British Foreign Secretary Boris Johnson (left) shakes hands with Thai Prime Minister Prayuth Chan-Ocha during their meeting at the Government House in Bangkok on Monday. (Pool Photo via AP)
British Foreign Secretary Boris Johnson met Monday with Prime Minister Prayuth Chan-o-cha and other Thai officials and discussed neighbouring Myanmar’s persecution of ethnic Rohingya Muslims and plans for elections in Thailand to end military rule.
A said their discussions also covered “cooperation on education, the digital economy, science and innovation, financial technology, and trade and investment, as well as further co-operation to tackle the Illegal Wildlife Trade”.
“Our relationship with Thailand spans a broad range of issues from bilateral trade and investment to regional security and the Illegal Wildlife Trade,” the statement quoted Mr Johnson saying. “I look forward to further strengthening the UK’s relationship with Thailand in the future.”
Thai Foreign Minister Don Pramudwinai, one of the officials who met with Mr Johnson, told reporters that the British government is especially concerned about the plight of the Rohingya. About 700,000 members of the Muslim minority have fled to Bangladesh to escape violence by Myanmar security forces that has been characterized by some human rights experts as ethnic cleansing.
Mr Johnson is in Thailand after visiting Bangladesh, where he met Rohingya refugees, and Myanmar, where he held talks on the Rohingya situation with the country’s leader, Aung San Suu Kyi.
In Myanmar, Mr Johnson also visited areas in the western state of Rakhine, the site of the violence that drove the Rohingya to flee.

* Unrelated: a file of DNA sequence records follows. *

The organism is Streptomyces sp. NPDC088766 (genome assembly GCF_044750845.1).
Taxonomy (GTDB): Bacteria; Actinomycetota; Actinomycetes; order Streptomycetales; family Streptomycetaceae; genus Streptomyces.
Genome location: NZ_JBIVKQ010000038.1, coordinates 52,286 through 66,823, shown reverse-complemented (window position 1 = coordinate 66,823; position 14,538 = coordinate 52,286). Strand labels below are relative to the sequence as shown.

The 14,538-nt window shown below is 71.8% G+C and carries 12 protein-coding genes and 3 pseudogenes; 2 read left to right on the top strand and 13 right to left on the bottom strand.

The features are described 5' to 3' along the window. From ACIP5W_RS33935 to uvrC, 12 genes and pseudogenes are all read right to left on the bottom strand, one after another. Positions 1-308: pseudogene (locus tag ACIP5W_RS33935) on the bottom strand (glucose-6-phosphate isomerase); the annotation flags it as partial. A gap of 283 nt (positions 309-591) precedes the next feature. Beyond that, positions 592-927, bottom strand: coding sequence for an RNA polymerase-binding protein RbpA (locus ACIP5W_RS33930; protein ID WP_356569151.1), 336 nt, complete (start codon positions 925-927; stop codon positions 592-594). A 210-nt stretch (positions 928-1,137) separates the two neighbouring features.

Plans to repatriate the Rohingya have been made by Bangladesh and Myanmar, but are a major concern of the international community. Human rights advocates insist that any repatriation be carried out under verifiably safe conditions.
“Shocked at what I saw during tour of northern #Rakhine,” Johnson wrote on Twitter. “The devastation of hundreds of villages torched. UK already a major donor to crisis and will continue to use our influence to provide a better future for the #Rohingya community.”
“In the eyes of the British government right now, they are putting an emphasis on fixing the issue of Rohingya in Rakhine state, first and foremost,” Mr Don said, adding that Britain did not ask for the Thai government’s help in the matter.
Mr Johnson’s visit Monday follows a European Union decision last December to ease political sanctions on Thailand imposed after the 2014 coup.
Mr Don said Mr Johnson was not concerned by the junta’s most recent election date postponement after several earlier promised deadlines for a return to an elected government passed.
“They are not pressuring Thailand to hold elections because they do not see it as having any impact on England,” Mr Don said.
Mr Johnson’s visit to Thailand came after an official visit last Friday by Italy’s foreign minister and will be followed by the French deputy foreign minister on Tuesday. Thai Foreign Ministry spokeswoman Busadee Santipitak said last Friday that the trips are a sign of improved relations between Thailand and European nations following the EU’s easing of sanctions.